TEHRAN, Young Journalists Club (YJC) -Yemeni army soldiers, supported by allied fighters from the Houthi Ansarullah movement, have managed to shoot down a Saudi unmanned aerial vehicle (UAV) as it was on a reconnaissance mission in Yemen’s northwestern province of Hajjah.
Arabic-language al-Masirah television network, citing an unnamed official from Yemen's air defense unit, reported that the Saudi reconnaissance drone was shot down as it was flying in the skies over Hirz district in the early hours of Saturday.
Back on October 27, Yemeni forces, using a surface-to-air missile, shot down a Eurofighter Typhoon fighter jet belonging to the Royal Saudi Air Force as it was flying east of the Yemeni capital city of Sana’a. Earlier that month, the Yemeni army announced that it also managed to shoot down a US-made General Atomics MQ-9 Reaper, a drone operated by the Royal Saudi Air Force.
In June, the Yemeni air defense forces also intercepted and shot down a Saudi F-15 fighter jet in the skies over Sana’a.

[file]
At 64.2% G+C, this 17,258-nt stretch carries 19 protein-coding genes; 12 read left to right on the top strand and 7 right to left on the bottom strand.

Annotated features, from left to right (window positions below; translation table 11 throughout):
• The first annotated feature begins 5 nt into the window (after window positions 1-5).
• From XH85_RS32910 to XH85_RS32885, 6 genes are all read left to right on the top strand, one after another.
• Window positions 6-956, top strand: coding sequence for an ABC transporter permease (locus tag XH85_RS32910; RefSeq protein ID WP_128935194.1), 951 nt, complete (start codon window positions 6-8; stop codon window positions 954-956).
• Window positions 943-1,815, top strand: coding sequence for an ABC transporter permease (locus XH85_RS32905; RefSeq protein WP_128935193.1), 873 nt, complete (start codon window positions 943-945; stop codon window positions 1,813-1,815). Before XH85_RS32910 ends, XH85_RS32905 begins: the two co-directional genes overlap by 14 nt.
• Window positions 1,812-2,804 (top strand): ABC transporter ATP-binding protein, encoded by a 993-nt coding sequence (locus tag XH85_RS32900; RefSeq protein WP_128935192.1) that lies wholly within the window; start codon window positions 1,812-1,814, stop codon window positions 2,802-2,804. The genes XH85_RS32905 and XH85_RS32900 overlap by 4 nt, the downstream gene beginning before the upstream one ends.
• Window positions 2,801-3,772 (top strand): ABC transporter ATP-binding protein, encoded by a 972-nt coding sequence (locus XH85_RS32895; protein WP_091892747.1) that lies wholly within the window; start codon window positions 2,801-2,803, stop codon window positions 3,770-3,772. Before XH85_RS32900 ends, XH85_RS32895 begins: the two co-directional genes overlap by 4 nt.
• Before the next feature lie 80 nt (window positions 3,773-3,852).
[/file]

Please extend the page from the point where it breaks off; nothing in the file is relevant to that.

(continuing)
Saudi Arabia has been leading an invasion of Yemen from the air, land, and sea since March 2015 in an attempt to reinstate former president Abd Rabbuh Mansur Hadi, a staunch ally of Riyadh, and to undermine the Houthi Ansarullah movement. The Riyadh regime has, however, failed to reach its goals despite suffering great expense. Over the past two years, Houthis have been running state affairs and defending Yemeni people against the Saudi aggression.
Latest figures show that the war has so far killed over 13,600 Yemenis and wounded thousands more. The Saudi aggression has also taken a heavy toll on the country's facilities and infrastructure, destroying many hospitals, schools, and factories.
Certain Arab countries, including the United Arab Emirates and Bahrain, are key partners to the campaign, which lacks any international mandate and has faced increasing criticism.
Saudi Arabia has also imposed a total embargo on Yemen, causing severe shortages of food and medicine. A recent cholera epidemic has been blamed on those shortages.